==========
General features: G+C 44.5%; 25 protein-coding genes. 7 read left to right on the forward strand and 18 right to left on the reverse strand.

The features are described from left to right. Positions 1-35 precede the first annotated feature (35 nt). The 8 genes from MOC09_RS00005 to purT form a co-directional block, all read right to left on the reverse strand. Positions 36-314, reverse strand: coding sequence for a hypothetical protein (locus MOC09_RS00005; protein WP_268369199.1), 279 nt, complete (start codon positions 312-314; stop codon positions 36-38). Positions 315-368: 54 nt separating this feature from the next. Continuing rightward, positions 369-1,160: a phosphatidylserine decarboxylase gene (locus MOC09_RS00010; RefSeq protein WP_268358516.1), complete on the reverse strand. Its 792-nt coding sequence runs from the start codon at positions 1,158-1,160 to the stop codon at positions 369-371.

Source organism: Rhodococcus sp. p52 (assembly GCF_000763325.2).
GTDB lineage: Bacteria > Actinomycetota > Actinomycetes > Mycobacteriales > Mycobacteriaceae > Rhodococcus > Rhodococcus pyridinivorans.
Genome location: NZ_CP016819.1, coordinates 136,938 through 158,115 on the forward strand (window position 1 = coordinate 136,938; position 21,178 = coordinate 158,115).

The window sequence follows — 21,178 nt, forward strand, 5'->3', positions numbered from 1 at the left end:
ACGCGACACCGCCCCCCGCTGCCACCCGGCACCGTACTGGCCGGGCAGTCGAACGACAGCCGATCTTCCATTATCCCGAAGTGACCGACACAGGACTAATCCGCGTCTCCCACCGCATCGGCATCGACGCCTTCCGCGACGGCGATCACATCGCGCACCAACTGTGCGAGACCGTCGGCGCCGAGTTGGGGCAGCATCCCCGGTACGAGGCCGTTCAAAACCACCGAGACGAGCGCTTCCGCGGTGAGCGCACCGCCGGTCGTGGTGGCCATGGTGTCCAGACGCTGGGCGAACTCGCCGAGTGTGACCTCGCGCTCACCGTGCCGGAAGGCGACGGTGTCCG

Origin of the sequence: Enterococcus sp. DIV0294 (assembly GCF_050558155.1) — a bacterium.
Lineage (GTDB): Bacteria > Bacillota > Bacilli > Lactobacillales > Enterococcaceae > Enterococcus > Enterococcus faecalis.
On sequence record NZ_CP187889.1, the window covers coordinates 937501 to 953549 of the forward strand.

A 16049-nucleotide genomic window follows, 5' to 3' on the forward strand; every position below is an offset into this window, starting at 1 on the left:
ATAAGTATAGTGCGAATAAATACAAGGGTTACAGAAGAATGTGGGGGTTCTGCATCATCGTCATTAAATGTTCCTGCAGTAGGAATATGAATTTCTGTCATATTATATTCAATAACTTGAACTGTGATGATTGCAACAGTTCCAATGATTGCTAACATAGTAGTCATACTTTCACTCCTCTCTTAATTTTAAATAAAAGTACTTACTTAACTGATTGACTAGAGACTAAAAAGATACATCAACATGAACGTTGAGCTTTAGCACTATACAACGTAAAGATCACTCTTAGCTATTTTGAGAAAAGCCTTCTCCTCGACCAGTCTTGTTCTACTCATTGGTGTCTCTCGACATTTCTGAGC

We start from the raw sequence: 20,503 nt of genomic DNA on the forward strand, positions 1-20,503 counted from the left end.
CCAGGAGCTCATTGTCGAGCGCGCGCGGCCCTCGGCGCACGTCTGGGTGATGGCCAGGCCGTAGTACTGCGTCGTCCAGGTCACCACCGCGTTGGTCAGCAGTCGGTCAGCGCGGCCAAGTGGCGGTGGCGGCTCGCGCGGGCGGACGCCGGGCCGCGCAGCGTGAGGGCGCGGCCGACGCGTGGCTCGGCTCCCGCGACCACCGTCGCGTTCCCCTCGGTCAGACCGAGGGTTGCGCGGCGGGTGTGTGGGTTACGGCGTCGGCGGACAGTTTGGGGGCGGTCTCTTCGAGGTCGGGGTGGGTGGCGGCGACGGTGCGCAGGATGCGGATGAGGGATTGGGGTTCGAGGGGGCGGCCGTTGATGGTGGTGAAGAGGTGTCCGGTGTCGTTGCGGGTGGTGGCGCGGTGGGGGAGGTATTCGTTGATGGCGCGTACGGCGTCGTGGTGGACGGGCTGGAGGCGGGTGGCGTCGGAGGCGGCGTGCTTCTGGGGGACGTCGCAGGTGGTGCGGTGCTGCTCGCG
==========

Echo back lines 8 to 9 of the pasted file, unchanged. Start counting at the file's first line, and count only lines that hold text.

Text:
Origin of the sequence: Enterococcus sp. DIV0294 (assembly GCF_050558155.1) — a bacterium.
Lineage (GTDB): Bacteria > Bacillota > Bacilli > Lactobacillales > Enterococcaceae > Enterococcus > Enterococcus faecalis.